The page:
“Uhm, maybe you can answer this,” he says to a manager while removing outbound mail from her desktop. The manager looks up, disarmed by Chad’s need for her advice. “Do you know why people who are financially comfortable are reluctant to donate a jar or two of peanut butter to the food bank?” In the process of answering that question, the manager starts making a mental note to bring food tomorrow.

At his next stop—the financial officer’s private office—he asks, “How can people who get paychecks be certain they won’t someday need to get food themselves from a food bank?” When the officer begins to pontificate about the power of savings or financial planning, Chad listens intently and then responds, “But isn’t it possible that fortune could turn the tables on the luckiest of people, so they become the unluckiest?” Then he pushes the mail cart to its next stop.

            Because Chad’s job takes him from desk to desk, he reaches everyone—from the CEO to his fellow messengers—and has frequent opportunities to listen intently to the opinions of others. Last year during an office campaign to give to the annual community-fund drive, he told me, “I’m only one paycheck away from being a taker, but as long as I have a paycheck, I can be a giver. I am thrilled to be a giver.” And he was the first one to turn in his pledge card.

            In various fund raisers through the year, from raffles benefiting social services’ providers to the far-reaching consolidated drive, the big guys—senior management—are always rumored to give less than others. Friends who work in human resources at other companies tell me that this is a well-known pattern, and we’re not talking a smaller percentage, either—it’s frequently a smaller dollar gift that come from the most affluent. But when there’s recognition to be had for that same giving (such as a donor’s plaque or a luncheon to honor benefactors), those big guys line right up for their thanks.

            In Chad’s opinion, if there were a checklist on the barrel with each person’s name on it, everyone would bring something in—even if just a can of beans or soup. Individuals would want to check off their own names, hoping others would think they’d brought the ham, even if they brought the Jello. Chad says this without belligerence, blame or recrimination. He almost always smiles while he talks. It’s hard not to agree with him, and likewise, difficult not to feel betrayed by what looks like stinginess on the part of the well-paid employees.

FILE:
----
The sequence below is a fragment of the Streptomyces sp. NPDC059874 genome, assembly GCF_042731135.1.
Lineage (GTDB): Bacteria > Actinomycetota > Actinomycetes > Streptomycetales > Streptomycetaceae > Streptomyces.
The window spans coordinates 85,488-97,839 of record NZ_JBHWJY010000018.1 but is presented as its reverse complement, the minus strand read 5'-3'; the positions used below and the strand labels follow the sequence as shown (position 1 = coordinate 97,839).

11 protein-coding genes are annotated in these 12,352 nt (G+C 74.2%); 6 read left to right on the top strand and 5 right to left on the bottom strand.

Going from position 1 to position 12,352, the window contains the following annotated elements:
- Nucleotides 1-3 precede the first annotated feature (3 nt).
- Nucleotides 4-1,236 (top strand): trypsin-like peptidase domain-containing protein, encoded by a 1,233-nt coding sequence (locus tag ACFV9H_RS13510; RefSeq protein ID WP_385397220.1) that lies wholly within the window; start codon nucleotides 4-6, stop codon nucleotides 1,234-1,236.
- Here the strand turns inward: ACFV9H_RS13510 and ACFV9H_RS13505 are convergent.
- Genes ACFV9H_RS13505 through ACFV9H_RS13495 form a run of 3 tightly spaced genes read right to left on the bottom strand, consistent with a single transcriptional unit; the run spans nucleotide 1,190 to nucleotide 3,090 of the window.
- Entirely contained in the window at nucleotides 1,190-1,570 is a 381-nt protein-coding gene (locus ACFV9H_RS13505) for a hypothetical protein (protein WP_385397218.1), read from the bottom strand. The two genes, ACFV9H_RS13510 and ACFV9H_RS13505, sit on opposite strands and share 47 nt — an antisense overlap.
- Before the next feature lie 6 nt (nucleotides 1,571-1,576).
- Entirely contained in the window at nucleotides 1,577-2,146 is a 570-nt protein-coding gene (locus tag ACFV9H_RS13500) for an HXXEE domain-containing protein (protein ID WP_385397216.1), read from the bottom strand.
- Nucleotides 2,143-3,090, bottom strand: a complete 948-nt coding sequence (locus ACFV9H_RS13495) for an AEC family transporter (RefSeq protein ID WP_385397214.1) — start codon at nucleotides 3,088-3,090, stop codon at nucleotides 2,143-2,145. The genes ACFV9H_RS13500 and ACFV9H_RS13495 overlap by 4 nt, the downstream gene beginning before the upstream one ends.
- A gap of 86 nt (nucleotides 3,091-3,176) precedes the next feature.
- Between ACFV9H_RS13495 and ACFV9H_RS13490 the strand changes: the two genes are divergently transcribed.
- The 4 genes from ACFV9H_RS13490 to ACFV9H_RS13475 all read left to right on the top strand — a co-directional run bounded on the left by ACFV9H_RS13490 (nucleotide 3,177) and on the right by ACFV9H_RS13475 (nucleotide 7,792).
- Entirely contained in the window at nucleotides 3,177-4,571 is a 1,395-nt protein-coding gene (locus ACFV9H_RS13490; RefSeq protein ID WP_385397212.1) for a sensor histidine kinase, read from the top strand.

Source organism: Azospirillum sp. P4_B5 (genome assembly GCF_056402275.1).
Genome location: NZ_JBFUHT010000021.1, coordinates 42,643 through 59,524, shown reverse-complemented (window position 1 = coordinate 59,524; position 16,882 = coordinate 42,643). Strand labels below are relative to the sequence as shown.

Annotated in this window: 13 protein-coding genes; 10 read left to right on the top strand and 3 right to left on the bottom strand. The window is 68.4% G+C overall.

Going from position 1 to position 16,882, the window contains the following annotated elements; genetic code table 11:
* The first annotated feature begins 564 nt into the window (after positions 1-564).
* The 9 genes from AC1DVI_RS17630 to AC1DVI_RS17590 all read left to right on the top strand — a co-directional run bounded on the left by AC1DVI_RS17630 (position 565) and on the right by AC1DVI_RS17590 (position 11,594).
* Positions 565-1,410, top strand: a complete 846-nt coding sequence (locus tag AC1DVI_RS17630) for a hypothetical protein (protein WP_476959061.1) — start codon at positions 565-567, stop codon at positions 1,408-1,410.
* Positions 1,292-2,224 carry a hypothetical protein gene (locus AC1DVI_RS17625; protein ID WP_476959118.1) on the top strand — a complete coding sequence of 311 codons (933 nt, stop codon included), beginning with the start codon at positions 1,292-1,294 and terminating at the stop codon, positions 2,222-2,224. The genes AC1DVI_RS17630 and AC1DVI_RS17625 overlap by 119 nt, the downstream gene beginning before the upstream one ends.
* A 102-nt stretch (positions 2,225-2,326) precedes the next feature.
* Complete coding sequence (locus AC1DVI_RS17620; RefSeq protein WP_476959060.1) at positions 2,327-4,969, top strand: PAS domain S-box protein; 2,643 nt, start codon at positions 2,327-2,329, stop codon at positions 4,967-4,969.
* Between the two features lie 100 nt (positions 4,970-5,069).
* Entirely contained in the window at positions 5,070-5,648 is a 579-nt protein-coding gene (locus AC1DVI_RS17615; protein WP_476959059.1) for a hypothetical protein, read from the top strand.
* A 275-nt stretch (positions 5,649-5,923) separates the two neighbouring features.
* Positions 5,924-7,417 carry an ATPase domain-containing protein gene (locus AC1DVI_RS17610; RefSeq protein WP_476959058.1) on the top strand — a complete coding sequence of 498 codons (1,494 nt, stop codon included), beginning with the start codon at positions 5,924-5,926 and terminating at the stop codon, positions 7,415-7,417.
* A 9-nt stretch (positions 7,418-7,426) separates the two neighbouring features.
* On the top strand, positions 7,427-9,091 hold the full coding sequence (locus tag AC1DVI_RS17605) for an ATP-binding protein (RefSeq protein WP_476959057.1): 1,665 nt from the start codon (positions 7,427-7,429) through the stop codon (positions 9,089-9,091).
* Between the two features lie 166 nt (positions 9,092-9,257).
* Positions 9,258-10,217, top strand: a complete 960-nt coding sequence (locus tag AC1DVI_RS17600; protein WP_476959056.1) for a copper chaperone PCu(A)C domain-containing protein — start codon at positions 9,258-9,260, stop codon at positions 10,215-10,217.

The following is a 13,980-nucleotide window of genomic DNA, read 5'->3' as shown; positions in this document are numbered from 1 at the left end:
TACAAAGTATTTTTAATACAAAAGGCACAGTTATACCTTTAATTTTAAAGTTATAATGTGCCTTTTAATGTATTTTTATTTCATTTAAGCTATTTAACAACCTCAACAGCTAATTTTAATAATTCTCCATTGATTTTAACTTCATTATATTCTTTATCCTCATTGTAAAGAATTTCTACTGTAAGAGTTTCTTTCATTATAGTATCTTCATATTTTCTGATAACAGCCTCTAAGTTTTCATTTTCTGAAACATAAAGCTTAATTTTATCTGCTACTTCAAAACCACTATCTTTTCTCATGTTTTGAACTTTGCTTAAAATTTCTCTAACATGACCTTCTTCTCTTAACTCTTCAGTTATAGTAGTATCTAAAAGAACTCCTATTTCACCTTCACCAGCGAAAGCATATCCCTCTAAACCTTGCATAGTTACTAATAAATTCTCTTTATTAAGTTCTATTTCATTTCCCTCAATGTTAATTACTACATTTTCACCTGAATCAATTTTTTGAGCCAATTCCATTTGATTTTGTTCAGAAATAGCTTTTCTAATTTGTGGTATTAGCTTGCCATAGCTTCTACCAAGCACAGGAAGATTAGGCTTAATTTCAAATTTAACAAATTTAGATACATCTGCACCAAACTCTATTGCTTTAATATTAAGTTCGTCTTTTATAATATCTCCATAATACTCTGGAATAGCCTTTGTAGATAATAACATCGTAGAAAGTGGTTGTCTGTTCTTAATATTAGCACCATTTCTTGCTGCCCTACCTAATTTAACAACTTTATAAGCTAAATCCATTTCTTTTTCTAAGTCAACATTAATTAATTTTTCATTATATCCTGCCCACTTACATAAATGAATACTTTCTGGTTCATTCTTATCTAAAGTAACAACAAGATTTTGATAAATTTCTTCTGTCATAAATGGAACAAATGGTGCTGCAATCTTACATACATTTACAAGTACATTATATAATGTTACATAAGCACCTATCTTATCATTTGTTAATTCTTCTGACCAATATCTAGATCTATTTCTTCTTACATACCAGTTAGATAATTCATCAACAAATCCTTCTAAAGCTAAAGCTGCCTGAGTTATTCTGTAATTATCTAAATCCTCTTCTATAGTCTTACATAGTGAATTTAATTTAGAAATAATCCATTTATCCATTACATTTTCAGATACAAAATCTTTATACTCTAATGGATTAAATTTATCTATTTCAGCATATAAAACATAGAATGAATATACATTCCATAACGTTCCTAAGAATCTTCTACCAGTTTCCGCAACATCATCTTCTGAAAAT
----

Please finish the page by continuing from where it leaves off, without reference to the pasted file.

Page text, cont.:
I’ve decided that Chad is our company’s own corporate jester, disguised as a young kid full of questions with a manner that threatens no one and questions that sound naïve enough to chip away at our corporate hypocrisy. Every company needs such a clown. He invites us to look at ourselves collectively and change. What’s so endearing about Chad is his genuine need to know—his constant puzzling over life’s mysteries—which makes us professional types eager to show him the “right way.” (Oh, Chad, please do as we say, not as we do.)

            So, while we genuinely believe we’re teaching him how to be part of corporate America (and we probably are, in all the worst ways), Chad is effecting our change, too. Helping us to be a little better at the human game without ranting, protesting, or civil disobedience, he’s there as our little-guy conscience. I will welcome him back from his trip, and no doubt I'll share my disappointment about our near-empty barrel for food collection. But I hope his trip isn’t life changing. We need him just the way he is.